Operating margin for the half year was 7.4% (H1 2022: 7.3%) and my sums suggest a trailing 12-month return on capital employed of around 15% – a solid figure that's slightly above the 14% average seen in recent years.
Bunzl acquired 12 companies during the period, in keeping with its normal growth strategy. These are almost always small bolt-on deals that can be integrated into Bunzl's global infrastructure and benefit from its purchasing power and distribution efficiencies.
One of the deals announced with the half-year results was the firm's first acquisition in Poland. The country was described by CEO Frank van Zanten as "a key target for expansion".
Dividend: the interim dividend was increased by 5.2% to 18,2p per share.
Broker forecasts suggest a full-year payout of 66p, giving a prospective yield of 2.3%.
Outlook: full-year profit guidance has been upgraded due to higher margin expectations:
"2023 outlook: adjusted operating profit guidance upgraded, driven by a meaningful increase in operating margin expectations"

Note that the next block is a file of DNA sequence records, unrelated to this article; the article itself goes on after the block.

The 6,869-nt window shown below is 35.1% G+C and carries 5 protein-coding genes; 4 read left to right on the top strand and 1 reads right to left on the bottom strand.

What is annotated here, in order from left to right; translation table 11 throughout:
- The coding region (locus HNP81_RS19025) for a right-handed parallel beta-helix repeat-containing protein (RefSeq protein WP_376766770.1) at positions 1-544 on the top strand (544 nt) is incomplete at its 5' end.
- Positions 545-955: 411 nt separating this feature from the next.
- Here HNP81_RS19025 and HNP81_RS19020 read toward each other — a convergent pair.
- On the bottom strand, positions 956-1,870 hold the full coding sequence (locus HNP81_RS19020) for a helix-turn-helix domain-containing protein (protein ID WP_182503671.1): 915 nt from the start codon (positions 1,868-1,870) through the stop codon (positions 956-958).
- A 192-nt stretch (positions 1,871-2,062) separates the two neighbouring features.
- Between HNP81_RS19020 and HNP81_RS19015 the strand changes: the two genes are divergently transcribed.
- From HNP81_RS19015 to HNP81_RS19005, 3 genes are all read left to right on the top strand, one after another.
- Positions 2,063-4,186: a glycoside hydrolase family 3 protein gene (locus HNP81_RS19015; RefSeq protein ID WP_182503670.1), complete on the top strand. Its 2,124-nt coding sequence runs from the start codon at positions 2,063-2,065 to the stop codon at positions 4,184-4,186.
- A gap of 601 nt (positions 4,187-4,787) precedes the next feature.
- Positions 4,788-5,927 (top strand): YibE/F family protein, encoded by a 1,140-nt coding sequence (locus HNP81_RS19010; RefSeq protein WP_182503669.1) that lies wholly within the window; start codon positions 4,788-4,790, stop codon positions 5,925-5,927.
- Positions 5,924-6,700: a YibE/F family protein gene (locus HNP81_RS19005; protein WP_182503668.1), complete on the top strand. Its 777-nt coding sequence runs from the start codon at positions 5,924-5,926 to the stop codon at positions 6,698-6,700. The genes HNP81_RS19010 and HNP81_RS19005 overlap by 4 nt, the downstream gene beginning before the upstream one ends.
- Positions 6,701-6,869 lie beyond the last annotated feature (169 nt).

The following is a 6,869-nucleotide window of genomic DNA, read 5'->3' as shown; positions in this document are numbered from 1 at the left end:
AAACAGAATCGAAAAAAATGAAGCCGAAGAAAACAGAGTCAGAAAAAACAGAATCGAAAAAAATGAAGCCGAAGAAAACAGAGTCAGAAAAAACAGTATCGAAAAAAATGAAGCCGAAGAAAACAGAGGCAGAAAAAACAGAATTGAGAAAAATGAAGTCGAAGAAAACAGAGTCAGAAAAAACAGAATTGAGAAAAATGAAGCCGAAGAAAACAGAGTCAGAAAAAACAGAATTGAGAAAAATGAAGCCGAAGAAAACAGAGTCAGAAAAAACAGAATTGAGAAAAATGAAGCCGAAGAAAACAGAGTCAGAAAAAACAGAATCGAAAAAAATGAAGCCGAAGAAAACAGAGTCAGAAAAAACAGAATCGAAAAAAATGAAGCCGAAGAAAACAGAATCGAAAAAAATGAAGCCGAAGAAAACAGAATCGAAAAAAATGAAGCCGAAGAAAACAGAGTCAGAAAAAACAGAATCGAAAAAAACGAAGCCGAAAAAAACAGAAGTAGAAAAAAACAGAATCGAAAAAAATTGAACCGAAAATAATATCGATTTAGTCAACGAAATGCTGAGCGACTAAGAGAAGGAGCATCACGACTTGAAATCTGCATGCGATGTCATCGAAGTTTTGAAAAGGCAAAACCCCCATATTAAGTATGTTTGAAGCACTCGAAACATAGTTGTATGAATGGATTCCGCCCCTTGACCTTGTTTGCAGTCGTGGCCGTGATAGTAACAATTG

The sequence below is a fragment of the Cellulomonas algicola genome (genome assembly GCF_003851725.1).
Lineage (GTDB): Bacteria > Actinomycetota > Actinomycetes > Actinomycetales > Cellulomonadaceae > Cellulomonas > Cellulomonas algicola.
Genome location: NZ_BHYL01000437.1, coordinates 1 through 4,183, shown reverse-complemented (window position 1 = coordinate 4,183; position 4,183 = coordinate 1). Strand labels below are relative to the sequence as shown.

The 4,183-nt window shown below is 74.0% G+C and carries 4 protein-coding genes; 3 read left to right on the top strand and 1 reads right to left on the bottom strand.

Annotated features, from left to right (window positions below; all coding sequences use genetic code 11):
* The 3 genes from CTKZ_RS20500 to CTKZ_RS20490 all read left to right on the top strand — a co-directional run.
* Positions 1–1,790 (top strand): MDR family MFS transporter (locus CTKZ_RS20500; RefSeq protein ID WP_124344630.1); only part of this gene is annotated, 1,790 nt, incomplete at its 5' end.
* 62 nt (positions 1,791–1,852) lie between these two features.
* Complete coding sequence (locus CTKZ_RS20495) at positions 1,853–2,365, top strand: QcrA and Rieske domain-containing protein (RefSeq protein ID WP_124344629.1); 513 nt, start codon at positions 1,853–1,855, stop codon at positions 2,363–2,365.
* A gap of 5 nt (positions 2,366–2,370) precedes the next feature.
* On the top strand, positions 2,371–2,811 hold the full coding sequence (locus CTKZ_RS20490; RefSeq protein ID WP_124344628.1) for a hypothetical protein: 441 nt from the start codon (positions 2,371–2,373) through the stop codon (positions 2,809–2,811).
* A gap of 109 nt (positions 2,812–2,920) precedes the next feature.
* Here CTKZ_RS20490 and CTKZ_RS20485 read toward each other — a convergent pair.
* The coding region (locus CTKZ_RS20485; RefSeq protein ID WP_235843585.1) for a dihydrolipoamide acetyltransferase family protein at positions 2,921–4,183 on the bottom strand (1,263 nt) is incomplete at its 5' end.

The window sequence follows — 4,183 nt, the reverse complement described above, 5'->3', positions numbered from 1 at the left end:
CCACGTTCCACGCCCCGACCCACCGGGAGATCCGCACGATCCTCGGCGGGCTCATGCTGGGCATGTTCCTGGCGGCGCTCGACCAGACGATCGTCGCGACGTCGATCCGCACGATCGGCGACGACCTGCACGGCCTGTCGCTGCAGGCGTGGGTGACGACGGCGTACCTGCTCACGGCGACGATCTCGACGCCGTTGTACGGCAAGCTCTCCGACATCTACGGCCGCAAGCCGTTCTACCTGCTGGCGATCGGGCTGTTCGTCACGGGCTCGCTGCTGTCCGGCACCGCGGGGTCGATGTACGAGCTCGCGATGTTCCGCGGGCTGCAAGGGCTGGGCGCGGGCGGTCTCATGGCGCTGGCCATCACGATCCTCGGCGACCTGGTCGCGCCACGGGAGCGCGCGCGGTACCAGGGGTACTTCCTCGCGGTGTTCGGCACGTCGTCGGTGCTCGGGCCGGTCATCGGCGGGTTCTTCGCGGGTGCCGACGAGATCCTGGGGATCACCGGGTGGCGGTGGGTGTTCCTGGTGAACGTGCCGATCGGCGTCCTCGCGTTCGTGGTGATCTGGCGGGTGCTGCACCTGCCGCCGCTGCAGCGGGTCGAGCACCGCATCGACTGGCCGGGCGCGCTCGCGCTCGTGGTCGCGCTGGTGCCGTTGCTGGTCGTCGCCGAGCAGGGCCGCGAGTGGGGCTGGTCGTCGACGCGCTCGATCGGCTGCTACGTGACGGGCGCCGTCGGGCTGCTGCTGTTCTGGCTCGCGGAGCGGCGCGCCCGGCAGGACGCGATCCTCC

Broker forecasts have been tweaked up very slightly. Consensus estimates I can see suggest earnings of 180p per share this year. That puts the stock on 16 times forecast earnings.
I rate this as a quality business with good management. Despite a relatively low dividend yield, Bunzl shares also score quite highly in my dividend stock screening results.
At current levels the shares look fairly valued to me. I'd be open to owning Bunzl shares in my dividend portfolio, but would prefer to wait for a market sell-off to provide a higher yield (and higher expected total return).
"Profit before tax at £10.0m increased by 13%"
I last covered small-cap packaging group Macfarlane in May, when I noted that it "has been churning out steady growth for a number of years" and seemed "reasonably priced" to me.
I also said that the stock scored quite well in my dividend quality screen. That remains true today – Macfarlane's score of 72/100 has increased slightly since May.
The group's recent half-year results left full-year profit guidance unchanged and confirmed my view that this business is in good shape at the moment. Let's take a look.
Half-year results summary: Macfarlane's revenue rose by 2% to £141.6m during the six months to 30 June, while pre-tax profit rose by 13% to £10.0m.
Net debt improved slightly to £3.3m (Dec 22: £3.4m). Free cash flow before acquisitions rose to £15.5m (H1 2022: £0.8m) thanks mainly to a £9m reduction in inventories and outstanding receivables.